Friday, May 30th, 2008


Year: 1947

Director: Edward Dmytryck

Cast: Robert Young, Robert Mitchum, Robert Ryan, Gloria Grahame

Crossfire starts with a fight seen only in shadows on the wall. A man is killed but you don’t know who, and you don’t know who the murderer is. Crossfire is filmed as a fairly standard murder mystery, someone is murdered and the wrong person is blamed. As the investigation continues the real killer is eventually identified and caught. Seems pretty standard, right? As the story unfolds you will see that the real story here is one of bigotry and religious intolerance. A topic that was never attempted before (Gentleman’s Agreement was released later the same year).

Captain Finlay, (Robert Young) is investigating the murder of Joseph Samuels (Sam Levene) a Jew who met up with the wrong people. The suspects are soldiers just returned from the war. Among them are Robert Mitchum, Robert Ryan and George Cooper. As the story unfolds with each soldier telling his version of the story it slowly becomes clear as to who the killer is. But that is not the point as you will know by now.

The film was done on a low budget because no one felt there was an audience for this kind of picture. In the end, the film not only made money but was nominated for five Academy Awards including Best Picture, Best Director, (Edward Dmytryk), Best Supporting Actor (Robert Ryan) and Best Supporting Actress (Gloria Grahame).

Dmytryk has said that he used the film noir style because it was cheap and they had no budget, and noir required less lighting. True story or not, the use of low lighting, dark streets, cheap hotels and shadows created a noir classic.

Robert Young holds his own amongst some heavyweight company, but its Robert Ryan who provides a classic performance as the sadistic bigot Montgomery. Ryan, of course would go on to play a long assorted list of vicious characters in his career. Interesting enough Robert Mitchum is given a supporting role in this film even though by now he was a star. Crossfire was produced by RKO Pictures who Mitchum was under contract to and probably was forced to do the film, even if the role was not the lead. Gloria Grahame is on screen for only six to eight minutes but gives a tremendous performance as a dance hall girl, who spends time with Mitchell (George Cooper) the soldier who is at first incorrectly identified as the killer. From what I have read, Grahame, who has an abusive husband on screen, was going through a similar situation in real life and that may have led to some added authenticity that otherwise might have been missing.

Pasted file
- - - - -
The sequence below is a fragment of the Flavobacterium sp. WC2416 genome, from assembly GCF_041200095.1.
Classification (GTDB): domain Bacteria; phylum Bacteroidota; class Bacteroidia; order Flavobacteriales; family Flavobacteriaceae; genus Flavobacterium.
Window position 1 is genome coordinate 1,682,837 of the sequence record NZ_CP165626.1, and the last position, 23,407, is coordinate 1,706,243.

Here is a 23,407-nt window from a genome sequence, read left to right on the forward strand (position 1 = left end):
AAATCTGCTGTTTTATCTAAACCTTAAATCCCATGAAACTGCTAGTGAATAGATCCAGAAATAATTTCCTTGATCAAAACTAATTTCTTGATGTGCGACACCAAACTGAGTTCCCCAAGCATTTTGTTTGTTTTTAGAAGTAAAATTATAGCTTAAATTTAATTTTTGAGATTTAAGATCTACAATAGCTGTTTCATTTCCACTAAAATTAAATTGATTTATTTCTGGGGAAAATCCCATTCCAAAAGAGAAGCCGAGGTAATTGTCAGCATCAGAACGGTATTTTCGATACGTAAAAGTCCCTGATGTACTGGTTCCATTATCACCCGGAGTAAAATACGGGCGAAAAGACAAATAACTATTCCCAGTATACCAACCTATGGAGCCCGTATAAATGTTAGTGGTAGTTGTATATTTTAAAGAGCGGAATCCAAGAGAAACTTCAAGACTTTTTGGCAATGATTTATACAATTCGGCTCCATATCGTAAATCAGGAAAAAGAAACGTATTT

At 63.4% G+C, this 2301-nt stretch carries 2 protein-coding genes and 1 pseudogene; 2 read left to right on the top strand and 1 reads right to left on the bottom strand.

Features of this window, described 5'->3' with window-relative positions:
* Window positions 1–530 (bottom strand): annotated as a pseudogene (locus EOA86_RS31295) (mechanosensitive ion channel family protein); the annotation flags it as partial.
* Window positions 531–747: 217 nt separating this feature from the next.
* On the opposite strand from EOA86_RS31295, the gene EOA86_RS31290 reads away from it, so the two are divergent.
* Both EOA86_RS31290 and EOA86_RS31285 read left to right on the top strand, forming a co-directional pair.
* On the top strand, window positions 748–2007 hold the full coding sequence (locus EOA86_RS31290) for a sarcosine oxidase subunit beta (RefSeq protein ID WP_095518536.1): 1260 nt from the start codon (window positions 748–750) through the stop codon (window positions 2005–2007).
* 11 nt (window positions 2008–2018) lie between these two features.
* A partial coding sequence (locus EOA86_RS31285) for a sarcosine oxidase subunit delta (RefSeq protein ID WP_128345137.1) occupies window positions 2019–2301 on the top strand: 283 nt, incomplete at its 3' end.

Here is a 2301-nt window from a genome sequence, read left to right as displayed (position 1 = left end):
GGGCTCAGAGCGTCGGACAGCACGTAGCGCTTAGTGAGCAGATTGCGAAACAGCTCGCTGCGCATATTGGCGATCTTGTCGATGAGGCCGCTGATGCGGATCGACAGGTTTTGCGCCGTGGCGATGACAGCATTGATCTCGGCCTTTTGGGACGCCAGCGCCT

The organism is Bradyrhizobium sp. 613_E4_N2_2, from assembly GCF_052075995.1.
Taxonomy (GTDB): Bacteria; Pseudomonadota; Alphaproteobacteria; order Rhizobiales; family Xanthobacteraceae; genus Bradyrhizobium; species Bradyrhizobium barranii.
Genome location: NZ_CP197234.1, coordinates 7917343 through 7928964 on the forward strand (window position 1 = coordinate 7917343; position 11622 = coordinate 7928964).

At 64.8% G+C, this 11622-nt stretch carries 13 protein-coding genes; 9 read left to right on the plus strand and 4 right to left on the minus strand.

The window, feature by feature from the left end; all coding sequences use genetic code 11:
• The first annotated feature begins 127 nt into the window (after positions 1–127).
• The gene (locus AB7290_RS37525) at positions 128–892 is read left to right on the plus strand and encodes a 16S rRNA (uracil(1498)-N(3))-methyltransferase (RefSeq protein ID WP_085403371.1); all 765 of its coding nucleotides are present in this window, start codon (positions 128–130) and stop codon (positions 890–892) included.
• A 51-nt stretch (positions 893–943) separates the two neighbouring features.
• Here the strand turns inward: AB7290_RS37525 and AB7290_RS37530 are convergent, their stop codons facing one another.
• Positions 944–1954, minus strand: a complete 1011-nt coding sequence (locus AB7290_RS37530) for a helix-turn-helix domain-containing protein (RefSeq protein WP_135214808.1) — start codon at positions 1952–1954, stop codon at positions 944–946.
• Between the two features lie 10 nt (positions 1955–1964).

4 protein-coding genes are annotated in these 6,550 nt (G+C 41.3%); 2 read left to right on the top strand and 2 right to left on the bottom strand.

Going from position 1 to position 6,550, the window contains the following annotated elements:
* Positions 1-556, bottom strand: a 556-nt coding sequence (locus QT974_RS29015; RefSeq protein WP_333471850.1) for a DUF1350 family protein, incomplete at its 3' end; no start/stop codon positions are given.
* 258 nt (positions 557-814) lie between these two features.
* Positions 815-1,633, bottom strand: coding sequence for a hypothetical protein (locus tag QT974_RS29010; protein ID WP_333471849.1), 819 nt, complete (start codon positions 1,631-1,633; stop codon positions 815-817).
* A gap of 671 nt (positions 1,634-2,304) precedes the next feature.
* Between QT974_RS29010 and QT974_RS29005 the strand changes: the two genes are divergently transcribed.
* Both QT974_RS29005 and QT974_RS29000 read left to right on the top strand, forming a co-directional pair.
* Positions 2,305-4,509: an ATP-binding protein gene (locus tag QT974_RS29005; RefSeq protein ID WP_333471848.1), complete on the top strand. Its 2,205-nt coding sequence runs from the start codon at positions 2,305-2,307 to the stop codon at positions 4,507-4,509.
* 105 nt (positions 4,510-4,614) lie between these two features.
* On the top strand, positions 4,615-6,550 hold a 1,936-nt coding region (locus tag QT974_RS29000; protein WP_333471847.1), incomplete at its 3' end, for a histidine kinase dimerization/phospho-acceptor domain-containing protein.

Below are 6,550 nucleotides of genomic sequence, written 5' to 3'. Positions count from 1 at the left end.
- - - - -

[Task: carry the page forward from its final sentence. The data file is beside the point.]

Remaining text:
Either way she is fantastic as usual. In the short, that accompanies the film on the DVD, it’s mentioned that Dmytryk used different lens when filming Robert Ryan. In the beginning, he used a standard 50mm lens showing Ryan’s character as normal. Later on he used a 40mm and still later, a 35mm and finally a 25mm on Ryan so he could reflect the distorted craziness of Ryan’s character, Montgomery. Crossfire is a film not to be missed.

By John Greco

Year: 1950

Director: Otto Preminger

Cast: Dana Andrews, Gene Tierney, Karl Malden, Gary Merrill

Detective Mark Dixon (Dana Andrews) is a cop loaded with demons. He hates criminals because his father had been one. Dixon is a brutal cop who does not have to follow the rules. A predecessor to Dirty Harry, Dixon sees the law as too soft on criminals.

Set in New York, the film is a dark look at Dixon’s obsessive pursuit of gangster Tommy Scalise, a former associate of his father. Preminger portrays Dixon as a loner, haunted by the past without a moral compass. While in pursuit of Scalise, Dixon accidently kills Ken Paine (Craig Stevens) and covers it up causing Paine’s former father in law to be arrested for the crime. He begins a relationship with Morgan (Gene Tierney), a fashion model and Paine’s ex-wife which will eventually will make Dixon confess to his crime.

Preminger, like Fritz Lang, was a student of German Expressionism which begat Film Noir. From the mid 1940’s to the early 1950’s Preminger produced a series of noir classics starting with Laura, Fallen Angel, Whirlpool, Angel Face and Where the Sidewalk Ends. Working with cinematographer Joseph LaShelle in Where the Sidewalks End, they created a claustrophobic bleak seedy post world war two vision of 1950’s America.

Dana Andrews and Gene Tierney who both starred in Preminger’s Laura some six years earlier are solid in their roles. Andrews plays Dixon as a tight lipped, full of rage, ready to explode detective whose only outlet is to take it out on the gangster scum controlling the grimy streets. Tierney is also very good as Morgan showing off a kind gentle nature almost the opposite of everyone else in the film. The cast also includes Gary Merrill, as Scalise, Karl Malden as Detective Lt. Thomas and Neville Brand as one of Scalise’s hood. The only false note is the somewhat happy ending that truly breaks the mood. Otherwise, this is one of the darkest grittiest film noirs you’ll ever see.

By John Greco